The Auditor General argues that her office plays no role in determining the proper allocation of state aid program monies among any municipality's pension plans and plaintiff cannot, therefore, demonstrate that it has been deprived of any constitutional or other rights by the actions of the Auditor General.

 The Auditor General cites Section 402(g) of the Act in support of her argument. Section 402(g) provides:

 
(g) Authorized expenditures of General Municipal Pension System State Aid. -- . . . If more than one pension plan is maintained by the municipality, then the governing body of the municipality shall annually determine the proportion of the total amount of the General Municipal Pension System State Aid received by the municipality which shall be credited to each pension plan . . .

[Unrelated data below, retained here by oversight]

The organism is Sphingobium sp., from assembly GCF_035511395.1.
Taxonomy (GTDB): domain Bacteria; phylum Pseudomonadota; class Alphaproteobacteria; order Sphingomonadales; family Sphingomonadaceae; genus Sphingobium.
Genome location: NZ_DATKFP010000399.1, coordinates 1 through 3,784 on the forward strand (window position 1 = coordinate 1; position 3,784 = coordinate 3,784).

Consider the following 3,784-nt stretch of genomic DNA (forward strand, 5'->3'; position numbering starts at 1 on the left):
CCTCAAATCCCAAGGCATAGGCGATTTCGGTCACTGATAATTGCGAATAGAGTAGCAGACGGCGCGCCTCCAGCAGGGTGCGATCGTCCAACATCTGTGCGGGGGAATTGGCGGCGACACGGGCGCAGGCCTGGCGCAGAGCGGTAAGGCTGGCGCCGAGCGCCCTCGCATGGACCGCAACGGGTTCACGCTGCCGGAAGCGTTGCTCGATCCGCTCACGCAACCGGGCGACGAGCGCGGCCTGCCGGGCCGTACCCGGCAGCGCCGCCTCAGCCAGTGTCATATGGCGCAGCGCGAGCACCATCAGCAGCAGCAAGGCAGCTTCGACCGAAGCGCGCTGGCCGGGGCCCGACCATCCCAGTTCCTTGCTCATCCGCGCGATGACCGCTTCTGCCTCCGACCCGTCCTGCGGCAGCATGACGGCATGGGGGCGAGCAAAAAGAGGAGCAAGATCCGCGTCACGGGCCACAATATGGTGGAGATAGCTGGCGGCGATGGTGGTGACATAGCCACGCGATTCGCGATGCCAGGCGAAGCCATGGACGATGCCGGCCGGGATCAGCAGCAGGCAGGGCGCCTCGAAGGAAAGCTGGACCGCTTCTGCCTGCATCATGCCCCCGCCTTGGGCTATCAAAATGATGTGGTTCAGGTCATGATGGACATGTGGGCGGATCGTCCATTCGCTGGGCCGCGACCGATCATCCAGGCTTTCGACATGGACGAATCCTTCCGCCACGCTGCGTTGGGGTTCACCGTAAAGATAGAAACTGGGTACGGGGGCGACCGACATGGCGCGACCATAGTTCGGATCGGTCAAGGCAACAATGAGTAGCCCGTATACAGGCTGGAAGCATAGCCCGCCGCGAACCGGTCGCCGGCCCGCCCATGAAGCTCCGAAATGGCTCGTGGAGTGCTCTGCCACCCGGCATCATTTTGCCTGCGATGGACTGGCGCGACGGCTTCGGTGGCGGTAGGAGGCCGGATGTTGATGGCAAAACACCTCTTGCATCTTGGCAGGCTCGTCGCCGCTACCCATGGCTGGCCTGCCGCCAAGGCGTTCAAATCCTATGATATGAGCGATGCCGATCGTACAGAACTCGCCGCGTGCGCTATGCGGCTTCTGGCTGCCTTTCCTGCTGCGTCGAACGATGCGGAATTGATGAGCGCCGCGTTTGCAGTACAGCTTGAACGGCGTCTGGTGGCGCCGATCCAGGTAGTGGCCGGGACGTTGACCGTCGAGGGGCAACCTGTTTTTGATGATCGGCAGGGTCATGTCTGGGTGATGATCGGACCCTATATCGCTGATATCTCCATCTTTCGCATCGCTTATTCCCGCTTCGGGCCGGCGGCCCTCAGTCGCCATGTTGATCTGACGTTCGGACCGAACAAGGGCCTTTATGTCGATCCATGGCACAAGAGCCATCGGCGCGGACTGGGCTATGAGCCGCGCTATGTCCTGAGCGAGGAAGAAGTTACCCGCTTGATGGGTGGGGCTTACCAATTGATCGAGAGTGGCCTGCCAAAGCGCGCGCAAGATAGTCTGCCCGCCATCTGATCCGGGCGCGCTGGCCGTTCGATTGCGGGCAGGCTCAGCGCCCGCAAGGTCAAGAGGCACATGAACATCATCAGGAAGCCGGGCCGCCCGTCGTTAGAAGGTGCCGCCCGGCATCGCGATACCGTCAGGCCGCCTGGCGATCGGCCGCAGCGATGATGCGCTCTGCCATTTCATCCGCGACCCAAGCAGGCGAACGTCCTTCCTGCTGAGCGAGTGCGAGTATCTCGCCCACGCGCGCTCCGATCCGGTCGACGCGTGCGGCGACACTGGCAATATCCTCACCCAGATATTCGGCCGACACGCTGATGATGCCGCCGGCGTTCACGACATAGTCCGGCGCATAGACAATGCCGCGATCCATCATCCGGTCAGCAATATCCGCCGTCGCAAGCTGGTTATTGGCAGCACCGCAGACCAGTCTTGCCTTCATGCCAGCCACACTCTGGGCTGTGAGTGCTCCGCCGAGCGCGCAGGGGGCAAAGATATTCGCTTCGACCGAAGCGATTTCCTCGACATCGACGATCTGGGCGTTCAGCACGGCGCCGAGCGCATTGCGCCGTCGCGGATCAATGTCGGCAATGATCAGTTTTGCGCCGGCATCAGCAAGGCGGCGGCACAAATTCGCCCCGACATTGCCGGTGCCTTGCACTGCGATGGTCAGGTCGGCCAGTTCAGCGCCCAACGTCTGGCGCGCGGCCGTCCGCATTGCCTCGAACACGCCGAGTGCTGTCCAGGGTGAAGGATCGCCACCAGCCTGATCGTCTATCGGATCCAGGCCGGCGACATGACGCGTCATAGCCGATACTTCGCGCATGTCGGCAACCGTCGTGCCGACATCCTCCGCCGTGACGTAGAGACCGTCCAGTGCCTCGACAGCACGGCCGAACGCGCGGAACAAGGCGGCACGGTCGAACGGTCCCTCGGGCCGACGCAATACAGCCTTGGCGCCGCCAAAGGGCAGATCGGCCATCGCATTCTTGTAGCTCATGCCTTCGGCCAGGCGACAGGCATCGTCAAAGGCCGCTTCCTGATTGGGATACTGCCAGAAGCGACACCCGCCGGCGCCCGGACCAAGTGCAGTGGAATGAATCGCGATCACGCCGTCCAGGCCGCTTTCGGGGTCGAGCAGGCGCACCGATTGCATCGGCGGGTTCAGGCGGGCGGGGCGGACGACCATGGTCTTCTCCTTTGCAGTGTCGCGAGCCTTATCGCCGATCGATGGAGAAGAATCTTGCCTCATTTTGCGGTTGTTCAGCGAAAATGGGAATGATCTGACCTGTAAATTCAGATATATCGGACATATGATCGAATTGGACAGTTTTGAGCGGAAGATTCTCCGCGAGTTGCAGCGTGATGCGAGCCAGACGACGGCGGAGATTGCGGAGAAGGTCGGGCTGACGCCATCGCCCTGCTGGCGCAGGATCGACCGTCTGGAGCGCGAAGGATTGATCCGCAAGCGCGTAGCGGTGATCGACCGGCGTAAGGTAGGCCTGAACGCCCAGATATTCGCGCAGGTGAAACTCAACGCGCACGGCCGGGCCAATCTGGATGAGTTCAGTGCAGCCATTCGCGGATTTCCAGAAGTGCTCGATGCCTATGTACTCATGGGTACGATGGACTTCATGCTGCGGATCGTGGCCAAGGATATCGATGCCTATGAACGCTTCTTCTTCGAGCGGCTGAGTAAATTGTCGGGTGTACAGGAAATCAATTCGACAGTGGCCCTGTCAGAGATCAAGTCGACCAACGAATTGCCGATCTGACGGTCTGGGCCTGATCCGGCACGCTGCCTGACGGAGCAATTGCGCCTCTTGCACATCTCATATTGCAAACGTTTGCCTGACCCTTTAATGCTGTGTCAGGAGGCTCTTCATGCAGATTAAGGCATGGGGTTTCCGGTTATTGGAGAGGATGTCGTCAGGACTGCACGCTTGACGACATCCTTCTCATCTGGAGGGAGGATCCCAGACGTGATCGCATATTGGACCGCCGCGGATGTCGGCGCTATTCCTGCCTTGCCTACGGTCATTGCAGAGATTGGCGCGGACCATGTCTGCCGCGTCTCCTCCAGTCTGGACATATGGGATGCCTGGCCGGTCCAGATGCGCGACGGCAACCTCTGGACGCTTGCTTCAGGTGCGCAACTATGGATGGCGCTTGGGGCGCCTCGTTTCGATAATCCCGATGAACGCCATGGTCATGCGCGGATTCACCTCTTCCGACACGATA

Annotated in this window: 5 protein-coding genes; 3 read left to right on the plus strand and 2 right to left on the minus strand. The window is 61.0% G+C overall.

53 Pa. Cons. Stat. Ann. § 895.402(g) (1993).

 The Auditor General argues that the Act's language clearly provides that her office has no control over the proportion of state aid that is credited to a particular plan by the municipality's governing board.

 The Association, however, argues that Section 402(e) of the Act with its allocation formula is the real source of its unequal treatment by the three ...